July 23, 2009
At the nation's largest botanical garden - located on Hulu Island - and leading research institute on tropical plants under the Chinese Academy of Sciences, they pursue their research and even run a tiny international school for their children.
Dr Chuck Cannon is the leader of XTBG's ecological evolution research team. A graduate from Harvard College, granted tenure by Texas Tech University and with a Duke University PhD, the American biologist, aged 43, arrived at the garden two years ago.
He had worked in Indonesia and Malaysia for many years and met his Chinese-Malaysian wife during this time. He was looking for a job back in Asia when he saw XTBG's advertisement for a post at an international conference held in Kunming in 2006.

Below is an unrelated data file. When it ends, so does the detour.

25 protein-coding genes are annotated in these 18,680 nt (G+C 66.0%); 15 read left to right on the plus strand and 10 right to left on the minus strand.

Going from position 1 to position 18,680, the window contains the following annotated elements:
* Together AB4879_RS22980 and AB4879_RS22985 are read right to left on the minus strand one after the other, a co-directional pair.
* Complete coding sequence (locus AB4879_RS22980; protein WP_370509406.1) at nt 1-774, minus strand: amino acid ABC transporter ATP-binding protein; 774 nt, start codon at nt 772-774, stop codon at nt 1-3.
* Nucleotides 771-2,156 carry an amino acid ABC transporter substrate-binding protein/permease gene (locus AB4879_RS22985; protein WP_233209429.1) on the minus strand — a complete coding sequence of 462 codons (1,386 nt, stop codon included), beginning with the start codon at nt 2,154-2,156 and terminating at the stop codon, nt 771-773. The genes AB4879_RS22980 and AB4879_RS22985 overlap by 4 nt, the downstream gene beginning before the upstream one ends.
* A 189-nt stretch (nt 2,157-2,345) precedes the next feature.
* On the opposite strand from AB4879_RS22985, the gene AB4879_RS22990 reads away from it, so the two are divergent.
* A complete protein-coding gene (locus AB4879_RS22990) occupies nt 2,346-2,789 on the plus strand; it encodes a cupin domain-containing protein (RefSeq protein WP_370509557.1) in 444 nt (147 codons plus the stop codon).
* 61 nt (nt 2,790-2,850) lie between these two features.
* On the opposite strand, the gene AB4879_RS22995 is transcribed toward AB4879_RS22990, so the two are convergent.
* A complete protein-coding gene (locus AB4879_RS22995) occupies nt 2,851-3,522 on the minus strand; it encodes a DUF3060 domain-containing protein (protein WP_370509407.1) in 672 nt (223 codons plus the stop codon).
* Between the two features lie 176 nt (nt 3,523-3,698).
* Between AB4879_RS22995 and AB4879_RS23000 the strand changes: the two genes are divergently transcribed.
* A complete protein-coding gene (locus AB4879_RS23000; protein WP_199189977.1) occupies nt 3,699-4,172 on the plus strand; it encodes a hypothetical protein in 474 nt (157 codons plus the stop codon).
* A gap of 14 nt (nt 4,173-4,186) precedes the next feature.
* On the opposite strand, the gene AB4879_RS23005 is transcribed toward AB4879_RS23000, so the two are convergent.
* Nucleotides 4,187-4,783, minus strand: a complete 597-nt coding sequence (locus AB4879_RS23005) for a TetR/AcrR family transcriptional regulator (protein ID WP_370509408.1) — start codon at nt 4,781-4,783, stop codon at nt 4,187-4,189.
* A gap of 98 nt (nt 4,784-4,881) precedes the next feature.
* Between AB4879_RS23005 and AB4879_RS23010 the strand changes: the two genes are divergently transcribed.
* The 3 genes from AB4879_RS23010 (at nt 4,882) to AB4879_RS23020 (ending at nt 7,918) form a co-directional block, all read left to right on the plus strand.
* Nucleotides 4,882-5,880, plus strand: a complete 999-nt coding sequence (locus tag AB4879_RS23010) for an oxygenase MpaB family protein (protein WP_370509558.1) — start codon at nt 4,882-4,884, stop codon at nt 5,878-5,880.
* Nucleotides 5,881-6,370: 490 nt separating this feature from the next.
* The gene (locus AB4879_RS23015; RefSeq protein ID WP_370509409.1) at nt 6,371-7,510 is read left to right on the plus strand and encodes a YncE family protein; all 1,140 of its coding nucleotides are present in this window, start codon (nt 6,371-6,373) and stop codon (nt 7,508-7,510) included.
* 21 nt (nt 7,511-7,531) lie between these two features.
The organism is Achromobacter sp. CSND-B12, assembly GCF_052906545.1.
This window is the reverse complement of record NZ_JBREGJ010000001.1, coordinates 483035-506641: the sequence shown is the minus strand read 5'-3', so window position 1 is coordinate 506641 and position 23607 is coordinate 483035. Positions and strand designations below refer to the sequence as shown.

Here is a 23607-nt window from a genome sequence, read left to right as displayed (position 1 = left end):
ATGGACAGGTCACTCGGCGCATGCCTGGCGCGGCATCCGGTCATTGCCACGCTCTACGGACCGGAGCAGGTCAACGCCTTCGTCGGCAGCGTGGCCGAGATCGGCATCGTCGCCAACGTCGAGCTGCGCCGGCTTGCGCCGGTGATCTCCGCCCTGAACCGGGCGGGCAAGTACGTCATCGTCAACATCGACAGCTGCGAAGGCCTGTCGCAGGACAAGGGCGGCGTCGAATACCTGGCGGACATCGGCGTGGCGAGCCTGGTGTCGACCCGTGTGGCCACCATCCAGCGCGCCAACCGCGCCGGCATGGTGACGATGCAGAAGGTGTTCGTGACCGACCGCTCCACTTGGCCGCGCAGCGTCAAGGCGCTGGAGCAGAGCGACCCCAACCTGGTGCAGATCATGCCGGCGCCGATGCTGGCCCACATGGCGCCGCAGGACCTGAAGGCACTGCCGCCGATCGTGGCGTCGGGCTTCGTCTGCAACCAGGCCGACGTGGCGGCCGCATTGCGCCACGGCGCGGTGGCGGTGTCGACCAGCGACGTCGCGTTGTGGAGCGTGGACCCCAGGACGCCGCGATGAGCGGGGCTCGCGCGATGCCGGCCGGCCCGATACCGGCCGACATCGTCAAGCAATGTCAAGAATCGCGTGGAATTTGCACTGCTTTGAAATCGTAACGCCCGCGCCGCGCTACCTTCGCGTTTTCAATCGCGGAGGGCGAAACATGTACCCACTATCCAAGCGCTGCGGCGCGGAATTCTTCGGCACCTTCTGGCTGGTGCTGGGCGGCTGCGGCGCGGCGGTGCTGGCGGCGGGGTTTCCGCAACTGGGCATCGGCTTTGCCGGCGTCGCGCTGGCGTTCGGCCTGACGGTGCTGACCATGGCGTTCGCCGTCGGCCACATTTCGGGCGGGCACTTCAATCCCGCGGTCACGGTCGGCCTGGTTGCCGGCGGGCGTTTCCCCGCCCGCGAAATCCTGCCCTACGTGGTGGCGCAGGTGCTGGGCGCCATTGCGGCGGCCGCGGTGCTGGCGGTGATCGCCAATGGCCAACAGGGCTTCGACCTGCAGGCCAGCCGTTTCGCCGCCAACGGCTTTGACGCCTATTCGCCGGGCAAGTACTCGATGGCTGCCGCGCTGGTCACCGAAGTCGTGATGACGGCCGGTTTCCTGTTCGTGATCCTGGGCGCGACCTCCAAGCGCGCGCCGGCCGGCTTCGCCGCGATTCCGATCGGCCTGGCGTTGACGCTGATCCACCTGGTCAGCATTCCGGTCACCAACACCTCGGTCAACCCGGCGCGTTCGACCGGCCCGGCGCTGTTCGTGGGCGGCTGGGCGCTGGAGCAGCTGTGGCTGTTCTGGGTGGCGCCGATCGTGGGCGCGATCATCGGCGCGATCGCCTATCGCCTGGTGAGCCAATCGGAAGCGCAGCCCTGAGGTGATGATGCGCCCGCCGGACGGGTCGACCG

"I think China is growing up very rapidly and has a big influence on the rest of Southeast Asia," Cannon says. "It's a good idea to work here and understand how things work. I might be able to influence people to do research in Southeast Asia and increase the collaboration and coordination between the two places (China and Southeast Asia)."